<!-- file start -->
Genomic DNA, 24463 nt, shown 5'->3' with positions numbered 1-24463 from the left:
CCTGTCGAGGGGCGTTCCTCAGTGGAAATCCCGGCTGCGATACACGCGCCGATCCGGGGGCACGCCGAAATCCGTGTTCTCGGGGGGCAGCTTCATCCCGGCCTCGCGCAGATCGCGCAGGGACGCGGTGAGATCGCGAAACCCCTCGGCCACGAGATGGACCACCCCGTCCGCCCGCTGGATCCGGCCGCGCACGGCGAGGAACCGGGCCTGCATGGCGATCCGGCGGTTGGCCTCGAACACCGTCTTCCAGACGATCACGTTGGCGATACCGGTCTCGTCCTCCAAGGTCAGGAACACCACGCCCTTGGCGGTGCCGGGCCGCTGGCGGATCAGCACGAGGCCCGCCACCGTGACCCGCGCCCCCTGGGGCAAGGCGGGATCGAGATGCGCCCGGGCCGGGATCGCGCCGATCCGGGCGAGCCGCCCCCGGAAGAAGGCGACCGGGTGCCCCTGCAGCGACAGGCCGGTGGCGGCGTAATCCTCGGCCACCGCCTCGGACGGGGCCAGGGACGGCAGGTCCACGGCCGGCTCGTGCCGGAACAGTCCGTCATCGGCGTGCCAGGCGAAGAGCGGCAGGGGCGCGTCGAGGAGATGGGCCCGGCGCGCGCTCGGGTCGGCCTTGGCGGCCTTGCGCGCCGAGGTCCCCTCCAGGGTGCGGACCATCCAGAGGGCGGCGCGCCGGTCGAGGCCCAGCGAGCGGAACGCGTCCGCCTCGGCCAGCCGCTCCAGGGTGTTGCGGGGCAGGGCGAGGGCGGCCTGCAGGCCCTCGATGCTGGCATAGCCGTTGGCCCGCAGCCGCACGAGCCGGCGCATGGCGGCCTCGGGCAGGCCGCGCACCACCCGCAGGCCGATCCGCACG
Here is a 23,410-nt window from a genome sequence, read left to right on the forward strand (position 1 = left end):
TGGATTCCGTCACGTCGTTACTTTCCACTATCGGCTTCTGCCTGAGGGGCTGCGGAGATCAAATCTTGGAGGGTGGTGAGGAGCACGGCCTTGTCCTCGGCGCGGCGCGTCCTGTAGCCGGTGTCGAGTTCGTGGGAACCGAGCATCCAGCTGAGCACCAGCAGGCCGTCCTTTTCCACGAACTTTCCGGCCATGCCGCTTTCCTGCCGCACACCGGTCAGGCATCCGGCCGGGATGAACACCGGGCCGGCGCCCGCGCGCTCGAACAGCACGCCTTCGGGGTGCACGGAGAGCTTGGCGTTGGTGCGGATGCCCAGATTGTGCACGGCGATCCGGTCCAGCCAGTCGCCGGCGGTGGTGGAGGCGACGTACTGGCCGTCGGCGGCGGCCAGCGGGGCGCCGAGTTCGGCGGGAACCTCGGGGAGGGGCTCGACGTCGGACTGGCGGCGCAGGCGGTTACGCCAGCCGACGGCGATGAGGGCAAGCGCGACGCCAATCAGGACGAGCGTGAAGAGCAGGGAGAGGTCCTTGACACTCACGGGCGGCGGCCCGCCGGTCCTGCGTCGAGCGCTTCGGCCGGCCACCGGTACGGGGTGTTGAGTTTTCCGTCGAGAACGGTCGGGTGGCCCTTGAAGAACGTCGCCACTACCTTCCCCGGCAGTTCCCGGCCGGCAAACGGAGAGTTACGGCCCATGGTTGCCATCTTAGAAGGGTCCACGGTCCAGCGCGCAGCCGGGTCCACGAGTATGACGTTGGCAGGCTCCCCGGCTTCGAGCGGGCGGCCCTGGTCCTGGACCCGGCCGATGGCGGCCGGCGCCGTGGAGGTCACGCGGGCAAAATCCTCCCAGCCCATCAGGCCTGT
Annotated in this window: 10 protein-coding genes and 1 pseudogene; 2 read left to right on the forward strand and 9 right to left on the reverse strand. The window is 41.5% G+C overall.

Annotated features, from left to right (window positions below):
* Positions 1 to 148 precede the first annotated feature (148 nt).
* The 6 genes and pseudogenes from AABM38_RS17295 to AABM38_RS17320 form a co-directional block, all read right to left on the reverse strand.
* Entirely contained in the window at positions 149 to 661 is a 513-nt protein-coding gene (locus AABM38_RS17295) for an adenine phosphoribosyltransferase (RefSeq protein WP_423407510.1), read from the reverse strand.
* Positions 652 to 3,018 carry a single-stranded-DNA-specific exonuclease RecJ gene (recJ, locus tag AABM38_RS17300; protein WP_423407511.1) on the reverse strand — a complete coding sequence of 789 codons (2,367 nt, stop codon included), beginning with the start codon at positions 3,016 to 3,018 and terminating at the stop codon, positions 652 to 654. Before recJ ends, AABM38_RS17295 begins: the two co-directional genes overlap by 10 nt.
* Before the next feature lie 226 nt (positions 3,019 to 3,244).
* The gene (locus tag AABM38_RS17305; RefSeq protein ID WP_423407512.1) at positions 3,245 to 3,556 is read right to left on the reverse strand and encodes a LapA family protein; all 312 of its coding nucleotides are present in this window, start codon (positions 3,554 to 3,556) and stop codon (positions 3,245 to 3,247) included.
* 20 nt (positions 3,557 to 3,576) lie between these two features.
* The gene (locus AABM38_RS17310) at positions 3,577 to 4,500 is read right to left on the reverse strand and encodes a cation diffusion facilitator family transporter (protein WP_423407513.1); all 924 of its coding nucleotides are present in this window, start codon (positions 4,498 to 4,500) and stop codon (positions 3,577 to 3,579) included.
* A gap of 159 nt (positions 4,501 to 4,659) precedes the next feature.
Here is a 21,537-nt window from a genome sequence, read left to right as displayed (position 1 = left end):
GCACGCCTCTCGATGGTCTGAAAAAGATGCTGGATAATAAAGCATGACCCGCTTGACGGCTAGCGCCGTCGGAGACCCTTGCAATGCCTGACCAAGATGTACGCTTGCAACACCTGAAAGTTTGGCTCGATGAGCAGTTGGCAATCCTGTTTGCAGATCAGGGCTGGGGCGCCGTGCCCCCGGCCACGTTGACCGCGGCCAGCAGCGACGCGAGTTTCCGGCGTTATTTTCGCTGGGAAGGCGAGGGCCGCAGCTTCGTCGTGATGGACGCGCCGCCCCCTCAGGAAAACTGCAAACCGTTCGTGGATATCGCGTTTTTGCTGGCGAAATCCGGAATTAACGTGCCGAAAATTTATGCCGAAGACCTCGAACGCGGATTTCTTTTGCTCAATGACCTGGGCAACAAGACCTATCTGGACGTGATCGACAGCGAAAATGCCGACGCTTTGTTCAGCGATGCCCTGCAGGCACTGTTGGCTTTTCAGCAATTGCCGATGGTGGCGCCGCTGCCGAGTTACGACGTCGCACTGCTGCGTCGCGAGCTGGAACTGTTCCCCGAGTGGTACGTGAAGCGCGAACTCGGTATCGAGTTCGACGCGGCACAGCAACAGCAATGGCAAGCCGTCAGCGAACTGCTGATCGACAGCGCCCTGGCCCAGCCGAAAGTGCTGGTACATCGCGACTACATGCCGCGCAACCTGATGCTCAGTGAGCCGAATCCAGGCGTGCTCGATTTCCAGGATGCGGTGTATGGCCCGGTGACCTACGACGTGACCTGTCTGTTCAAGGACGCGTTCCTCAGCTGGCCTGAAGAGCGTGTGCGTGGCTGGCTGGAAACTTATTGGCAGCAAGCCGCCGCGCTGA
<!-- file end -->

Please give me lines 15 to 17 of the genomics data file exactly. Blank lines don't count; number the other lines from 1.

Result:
* A gap of 159 nt (positions 4,501 to 4,659) precedes the next feature.
Here is a 21,537-nt window from a genome sequence, read left to right as displayed (position 1 = left end):
GCACGCCTCTCGATGGTCTGAAAAAGATGCTGGATAATAAAGCATGACCCGCTTGACGGCTAGCGCCGTCGGAGACCCTTGCAATGCCTGACCAAGATGTACGCTTGCAACACCTGAAAGTTTGGCTCGATGAGCAGTTGGCAATCCTGTTTGCAGATCAGGGCTGGGGCGCCGTGCCCCCGGCCACGTTGACCGCGGCCAGCAGCGACGCGAGTTTCCGGCGTTATTTTCGCTGGGAAGGCGAGGGCCGCAGCTTCGTCGTGATGGACGCGCCGCCCCCTCAGGAAAACTGCAAACCGTTCGTGGATATCGCGTTTTTGCTGGCGAAATCCGGAATTAACGTGCCGAAAATTTATGCCGAAGACCTCGAACGCGGATTTCTTTTGCTCAATGACCTGGGCAACAAGACCTATCTGGACGTGATCGACAGCGAAAATGCCGACGCTTTGTTCAGCGATGCCCTGCAGGCACTGTTGGCTTTTCAGCAATTGCCGATGGTGGCGCCGCTGCCGAGTTACGACGTCGCACTGCTGCGTCGCGAGCTGGAACTGTTCCCCGAGTGGTACGTGAAGCGCGAACTCGGTATCGAGTTCGACGCGGCACAGCAACAGCAATGGCAAGCCGTCAGCGAACTGCTGATCGACAGCGCCCTGGCCCAGCCGAAAGTGCTGGTACATCGCGACTACATGCCGCGCAACCTGATGCTCAGTGAGCCGAATCCAGGCGTGCTCGATTTCCAGGATGCGGTGTATGGCCCGGTGACCTACGACGTGACCTGTCTGTTCAAGGACGCGTTCCTCAGCTGGCCTGAAGAGCGTGTGCGTGGCTGGCTGGAAACTTATTGGCAGCAAGCCGCCGCGCTGA